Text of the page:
Checkoff Aims To Help Producers Safeguard Their IndustryCheckoff Aims To Help Producers Safeguard Their Industry
One of the weapons used when attacking the beef industry is the term “factory farming,” used to paint a picture of animal suffering, excessive antibiotic and hormone use, food safety concerns and environmental damage.
August 23, 2010
One of the weapons used when attacking the beef industry is the term “factory farming." It is used to paint a picture of animal suffering, excessive antibiotic and hormone use, food-safety concerns and environmental damage. A July 2010 consumer tracking study, funded by the beef checkoff, found that the percentage of consumers who are familiar with the term “factory farming” increased from 49% to 64% in the last two years, though the number of consumers who associate cattle with factory farming has remained fairly stable since 2008.
The study also found that more than half of consumers believe the beef they buy at the supermarket is from animals raised in factory farms. Of concern, more than half of these consumers worry about the safety of the beef they buy.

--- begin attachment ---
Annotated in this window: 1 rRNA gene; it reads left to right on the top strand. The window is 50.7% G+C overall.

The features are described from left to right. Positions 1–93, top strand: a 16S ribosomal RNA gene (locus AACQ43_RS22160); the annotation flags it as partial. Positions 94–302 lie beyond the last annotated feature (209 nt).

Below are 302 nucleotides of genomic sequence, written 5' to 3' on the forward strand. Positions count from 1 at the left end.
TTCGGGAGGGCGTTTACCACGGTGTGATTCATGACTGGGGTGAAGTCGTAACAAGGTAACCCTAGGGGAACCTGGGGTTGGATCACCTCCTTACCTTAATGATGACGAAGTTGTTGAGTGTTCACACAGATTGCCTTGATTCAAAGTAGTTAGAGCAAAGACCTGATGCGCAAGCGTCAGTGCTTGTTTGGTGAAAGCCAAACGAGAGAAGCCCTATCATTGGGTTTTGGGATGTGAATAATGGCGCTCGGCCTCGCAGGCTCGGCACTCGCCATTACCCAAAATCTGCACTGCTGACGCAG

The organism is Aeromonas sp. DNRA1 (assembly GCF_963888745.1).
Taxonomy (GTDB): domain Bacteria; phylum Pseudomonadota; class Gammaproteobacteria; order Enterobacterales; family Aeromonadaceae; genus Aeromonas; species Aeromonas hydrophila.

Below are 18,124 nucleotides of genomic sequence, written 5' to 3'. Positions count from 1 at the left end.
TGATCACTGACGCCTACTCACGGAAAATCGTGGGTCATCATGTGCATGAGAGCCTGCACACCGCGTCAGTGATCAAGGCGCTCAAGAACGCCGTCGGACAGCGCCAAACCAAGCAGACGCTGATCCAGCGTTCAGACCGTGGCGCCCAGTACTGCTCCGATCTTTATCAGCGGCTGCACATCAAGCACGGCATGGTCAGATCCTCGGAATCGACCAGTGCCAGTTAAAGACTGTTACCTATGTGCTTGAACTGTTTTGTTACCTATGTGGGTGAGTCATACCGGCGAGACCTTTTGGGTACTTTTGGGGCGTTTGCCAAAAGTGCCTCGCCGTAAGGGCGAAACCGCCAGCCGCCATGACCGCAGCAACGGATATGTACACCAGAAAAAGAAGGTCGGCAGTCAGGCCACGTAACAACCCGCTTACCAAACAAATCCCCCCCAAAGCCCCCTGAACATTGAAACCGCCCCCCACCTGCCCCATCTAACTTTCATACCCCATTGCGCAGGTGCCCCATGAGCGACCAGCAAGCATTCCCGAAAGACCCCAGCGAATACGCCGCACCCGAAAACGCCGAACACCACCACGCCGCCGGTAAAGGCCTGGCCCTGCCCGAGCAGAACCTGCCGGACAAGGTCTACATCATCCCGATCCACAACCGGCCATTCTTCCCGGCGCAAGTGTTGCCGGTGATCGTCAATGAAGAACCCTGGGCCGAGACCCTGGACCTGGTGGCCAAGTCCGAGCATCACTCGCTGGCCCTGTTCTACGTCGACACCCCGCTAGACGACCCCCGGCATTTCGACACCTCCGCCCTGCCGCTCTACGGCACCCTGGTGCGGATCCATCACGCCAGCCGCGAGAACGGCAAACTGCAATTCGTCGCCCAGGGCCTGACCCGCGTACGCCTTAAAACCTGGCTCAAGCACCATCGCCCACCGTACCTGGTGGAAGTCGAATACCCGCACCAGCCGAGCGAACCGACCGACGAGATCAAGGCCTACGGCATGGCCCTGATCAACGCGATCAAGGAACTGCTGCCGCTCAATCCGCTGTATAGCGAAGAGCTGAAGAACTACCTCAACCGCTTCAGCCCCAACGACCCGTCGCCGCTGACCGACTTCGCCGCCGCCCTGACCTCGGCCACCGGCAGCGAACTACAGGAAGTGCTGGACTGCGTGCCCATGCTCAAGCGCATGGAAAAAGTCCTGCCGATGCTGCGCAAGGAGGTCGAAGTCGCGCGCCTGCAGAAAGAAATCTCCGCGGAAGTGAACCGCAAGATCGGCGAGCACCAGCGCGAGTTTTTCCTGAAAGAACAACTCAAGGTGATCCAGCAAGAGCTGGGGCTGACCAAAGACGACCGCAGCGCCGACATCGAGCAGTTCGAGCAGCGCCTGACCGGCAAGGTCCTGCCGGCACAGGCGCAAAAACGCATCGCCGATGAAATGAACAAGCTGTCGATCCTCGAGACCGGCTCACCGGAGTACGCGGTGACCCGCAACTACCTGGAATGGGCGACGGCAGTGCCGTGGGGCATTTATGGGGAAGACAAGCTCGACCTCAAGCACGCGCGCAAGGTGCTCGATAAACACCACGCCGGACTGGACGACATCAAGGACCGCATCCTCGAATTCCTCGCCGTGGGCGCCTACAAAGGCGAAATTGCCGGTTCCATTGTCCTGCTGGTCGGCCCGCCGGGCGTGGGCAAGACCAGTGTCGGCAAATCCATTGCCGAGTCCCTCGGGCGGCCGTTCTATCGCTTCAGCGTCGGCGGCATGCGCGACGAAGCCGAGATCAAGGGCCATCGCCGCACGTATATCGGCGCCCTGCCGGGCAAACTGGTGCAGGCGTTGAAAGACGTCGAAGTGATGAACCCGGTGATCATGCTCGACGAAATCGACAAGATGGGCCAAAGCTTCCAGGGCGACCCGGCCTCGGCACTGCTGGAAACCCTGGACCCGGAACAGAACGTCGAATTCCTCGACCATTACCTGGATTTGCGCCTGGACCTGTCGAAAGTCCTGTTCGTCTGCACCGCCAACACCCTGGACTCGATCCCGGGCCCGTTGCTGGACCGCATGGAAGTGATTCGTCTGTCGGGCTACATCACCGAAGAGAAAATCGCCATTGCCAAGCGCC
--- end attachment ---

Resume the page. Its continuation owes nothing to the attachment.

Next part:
“It's a frightening fact how disconnected consumers have become from the everyday workings of our farms and ranches,” says Daryl Berlier Owen, chairman of the checkoff’s Public Opinion and Issues Management group, and cow-calf/feeder from Amarillo, TX. “This report may help us learn how to present our story in a way that improves consumers' perceptions of modern beef production. Consumers need to know about the conscientious animal care and the focus on safety, to which our industry is dedicated.”
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